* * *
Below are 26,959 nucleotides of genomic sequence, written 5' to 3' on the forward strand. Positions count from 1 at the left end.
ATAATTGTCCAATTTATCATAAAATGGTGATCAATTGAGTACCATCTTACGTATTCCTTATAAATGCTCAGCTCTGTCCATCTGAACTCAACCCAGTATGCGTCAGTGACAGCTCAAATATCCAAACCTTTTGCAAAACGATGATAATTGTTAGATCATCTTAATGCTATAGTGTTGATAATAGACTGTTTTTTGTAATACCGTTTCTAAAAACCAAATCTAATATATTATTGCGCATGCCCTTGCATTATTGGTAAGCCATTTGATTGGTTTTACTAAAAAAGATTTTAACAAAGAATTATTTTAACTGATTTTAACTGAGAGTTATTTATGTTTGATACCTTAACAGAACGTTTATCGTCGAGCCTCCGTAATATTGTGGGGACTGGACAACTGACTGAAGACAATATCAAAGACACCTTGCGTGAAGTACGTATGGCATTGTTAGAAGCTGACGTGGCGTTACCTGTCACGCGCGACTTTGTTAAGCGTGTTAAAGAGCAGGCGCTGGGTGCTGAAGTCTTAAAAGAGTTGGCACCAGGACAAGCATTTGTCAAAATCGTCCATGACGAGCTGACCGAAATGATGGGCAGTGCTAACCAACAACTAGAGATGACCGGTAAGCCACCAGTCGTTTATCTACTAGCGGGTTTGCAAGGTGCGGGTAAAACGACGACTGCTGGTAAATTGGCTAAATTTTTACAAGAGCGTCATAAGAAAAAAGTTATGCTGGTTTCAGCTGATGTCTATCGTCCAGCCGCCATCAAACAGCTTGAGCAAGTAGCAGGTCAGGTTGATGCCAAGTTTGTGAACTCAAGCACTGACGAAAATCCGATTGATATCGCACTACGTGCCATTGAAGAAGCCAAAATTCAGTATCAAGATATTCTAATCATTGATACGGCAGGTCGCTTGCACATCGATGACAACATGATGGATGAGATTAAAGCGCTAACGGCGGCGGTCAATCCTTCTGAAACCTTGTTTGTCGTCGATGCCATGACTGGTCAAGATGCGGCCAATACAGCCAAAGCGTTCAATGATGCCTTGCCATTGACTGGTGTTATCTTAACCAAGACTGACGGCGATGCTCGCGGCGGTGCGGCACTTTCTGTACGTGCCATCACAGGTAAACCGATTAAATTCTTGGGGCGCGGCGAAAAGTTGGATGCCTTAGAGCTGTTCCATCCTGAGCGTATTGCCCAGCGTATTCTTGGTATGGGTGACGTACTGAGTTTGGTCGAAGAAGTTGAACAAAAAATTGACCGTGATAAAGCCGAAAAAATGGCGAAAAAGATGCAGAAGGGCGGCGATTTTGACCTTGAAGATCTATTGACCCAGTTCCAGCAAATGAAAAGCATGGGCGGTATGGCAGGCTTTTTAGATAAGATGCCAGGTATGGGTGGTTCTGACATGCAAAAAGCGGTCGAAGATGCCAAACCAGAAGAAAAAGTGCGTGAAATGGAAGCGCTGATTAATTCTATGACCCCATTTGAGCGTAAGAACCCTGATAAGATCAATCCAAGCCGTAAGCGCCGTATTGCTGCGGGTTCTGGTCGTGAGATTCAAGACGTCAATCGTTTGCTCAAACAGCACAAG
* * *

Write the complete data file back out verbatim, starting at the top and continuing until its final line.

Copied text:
Below are 26,959 nucleotides of genomic sequence, written 5' to 3' on the forward strand. Positions count from 1 at the left end.
ATAATTGTCCAATTTATCATAAAATGGTGATCAATTGAGTACCATCTTACGTATTCCTTATAAATGCTCAGCTCTGTCCATCTGAACTCAACCCAGTATGCGTCAGTGACAGCTCAAATATCCAAACCTTTTGCAAAACGATGATAATTGTTAGATCATCTTAATGCTATAGTGTTGATAATAGACTGTTTTTTGTAATACCGTTTCTAAAAACCAAATCTAATATATTATTGCGCATGCCCTTGCATTATTGGTAAGCCATTTGATTGGTTTTACTAAAAAAGATTTTAACAAAGAATTATTTTAACTGATTTTAACTGAGAGTTATTTATGTTTGATACCTTAACAGAACGTTTATCGTCGAGCCTCCGTAATATTGTGGGGACTGGACAACTGACTGAAGACAATATCAAAGACACCTTGCGTGAAGTACGTATGGCATTGTTAGAAGCTGACGTGGCGTTACCTGTCACGCGCGACTTTGTTAAGCGTGTTAAAGAGCAGGCGCTGGGTGCTGAAGTCTTAAAAGAGTTGGCACCAGGACAAGCATTTGTCAAAATCGTCCATGACGAGCTGACCGAAATGATGGGCAGTGCTAACCAACAACTAGAGATGACCGGTAAGCCACCAGTCGTTTATCTACTAGCGGGTTTGCAAGGTGCGGGTAAAACGACGACTGCTGGTAAATTGGCTAAATTTTTACAAGAGCGTCATAAGAAAAAAGTTATGCTGGTTTCAGCTGATGTCTATCGTCCAGCCGCCATCAAACAGCTTGAGCAAGTAGCAGGTCAGGTTGATGCCAAGTTTGTGAACTCAAGCACTGACGAAAATCCGATTGATATCGCACTACGTGCCATTGAAGAAGCCAAAATTCAGTATCAAGATATTCTAATCATTGATACGGCAGGTCGCTTGCACATCGATGACAACATGATGGATGAGATTAAAGCGCTAACGGCGGCGGTCAATCCTTCTGAAACCTTGTTTGTCGTCGATGCCATGACTGGTCAAGATGCGGCCAATACAGCCAAAGCGTTCAATGATGCCTTGCCATTGACTGGTGTTATCTTAACCAAGACTGACGGCGATGCTCGCGGCGGTGCGGCACTTTCTGTACGTGCCATCACAGGTAAACCGATTAAATTCTTGGGGCGCGGCGAAAAGTTGGATGCCTTAGAGCTGTTCCATCCTGAGCGTATTGCCCAGCGTATTCTTGGTATGGGTGACGTACTGAGTTTGGTCGAAGAAGTTGAACAAAAAATTGACCGTGATAAAGCCGAAAAAATGGCGAAAAAGATGCAGAAGGGCGGCGATTTTGACCTTGAAGATCTATTGACCCAGTTCCAGCAAATGAAAAGCATGGGCGGTATGGCAGGCTTTTTAGATAAGATGCCAGGTATGGGTGGTTCTGACATGCAAAAAGCGGTCGAAGATGCCAAACCAGAAGAAAAAGTGCGTGAAATGGAAGCGCTGATTAATTCTATGACCCCATTTGAGCGTAAGAACCCTGATAAGATCAATCCAAGCCGTAAGCGCCGTATTGCTGCGGGTTCTGGTCGTGAGATTCAAGACGTCAATCGTTTGCTCAAACAGCACAAG